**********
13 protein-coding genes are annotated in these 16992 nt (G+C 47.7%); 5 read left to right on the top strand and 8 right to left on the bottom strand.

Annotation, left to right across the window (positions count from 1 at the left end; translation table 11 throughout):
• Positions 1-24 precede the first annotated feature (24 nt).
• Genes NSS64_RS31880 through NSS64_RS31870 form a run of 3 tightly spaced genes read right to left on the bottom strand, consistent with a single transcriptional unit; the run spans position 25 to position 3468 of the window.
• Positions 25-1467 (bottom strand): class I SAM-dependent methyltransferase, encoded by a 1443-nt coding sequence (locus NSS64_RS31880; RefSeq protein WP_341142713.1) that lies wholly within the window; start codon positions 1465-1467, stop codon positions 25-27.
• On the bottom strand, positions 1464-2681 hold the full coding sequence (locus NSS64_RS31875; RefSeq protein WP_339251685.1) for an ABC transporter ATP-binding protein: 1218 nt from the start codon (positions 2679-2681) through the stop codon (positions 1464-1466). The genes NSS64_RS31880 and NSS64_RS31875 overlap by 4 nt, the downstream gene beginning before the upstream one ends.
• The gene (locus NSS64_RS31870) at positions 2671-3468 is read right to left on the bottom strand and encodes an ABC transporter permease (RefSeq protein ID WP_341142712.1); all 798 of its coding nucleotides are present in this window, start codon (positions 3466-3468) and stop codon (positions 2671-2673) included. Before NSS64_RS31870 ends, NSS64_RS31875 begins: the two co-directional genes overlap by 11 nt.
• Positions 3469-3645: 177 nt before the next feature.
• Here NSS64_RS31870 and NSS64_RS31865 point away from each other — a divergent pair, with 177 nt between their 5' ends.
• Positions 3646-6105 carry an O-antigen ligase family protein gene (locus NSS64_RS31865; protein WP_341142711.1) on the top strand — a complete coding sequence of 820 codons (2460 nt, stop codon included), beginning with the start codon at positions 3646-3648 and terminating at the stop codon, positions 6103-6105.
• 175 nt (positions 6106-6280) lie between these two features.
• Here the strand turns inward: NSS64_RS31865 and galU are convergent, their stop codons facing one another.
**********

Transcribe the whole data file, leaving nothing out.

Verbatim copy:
13 protein-coding genes are annotated in these 16992 nt (G+C 47.7%); 5 read left to right on the top strand and 8 right to left on the bottom strand.

Annotation, left to right across the window (positions count from 1 at the left end; translation table 11 throughout):
• Positions 1-24 precede the first annotated feature (24 nt).
• Genes NSS64_RS31880 through NSS64_RS31870 form a run of 3 tightly spaced genes read right to left on the bottom strand, consistent with a single transcriptional unit; the run spans position 25 to position 3468 of the window.
• Positions 25-1467 (bottom strand): class I SAM-dependent methyltransferase, encoded by a 1443-nt coding sequence (locus NSS64_RS31880; RefSeq protein WP_341142713.1) that lies wholly within the window; start codon positions 1465-1467, stop codon positions 25-27.
• On the bottom strand, positions 1464-2681 hold the full coding sequence (locus NSS64_RS31875; RefSeq protein WP_339251685.1) for an ABC transporter ATP-binding protein: 1218 nt from the start codon (positions 2679-2681) through the stop codon (positions 1464-1466). The genes NSS64_RS31880 and NSS64_RS31875 overlap by 4 nt, the downstream gene beginning before the upstream one ends.
• The gene (locus NSS64_RS31870) at positions 2671-3468 is read right to left on the bottom strand and encodes an ABC transporter permease (RefSeq protein ID WP_341142712.1); all 798 of its coding nucleotides are present in this window, start codon (positions 3466-3468) and stop codon (positions 2671-2673) included. Before NSS64_RS31870 ends, NSS64_RS31875 begins: the two co-directional genes overlap by 11 nt.
• Positions 3469-3645: 177 nt before the next feature.
• Here NSS64_RS31870 and NSS64_RS31865 point away from each other — a divergent pair, with 177 nt between their 5' ends.
• Positions 3646-6105 carry an O-antigen ligase family protein gene (locus NSS64_RS31865; protein WP_341142711.1) on the top strand — a complete coding sequence of 820 codons (2460 nt, stop codon included), beginning with the start codon at positions 3646-3648 and terminating at the stop codon, positions 6103-6105.
• 175 nt (positions 6106-6280) lie between these two features.
• Here the strand turns inward: NSS64_RS31865 and galU are convergent, their stop codons facing one another.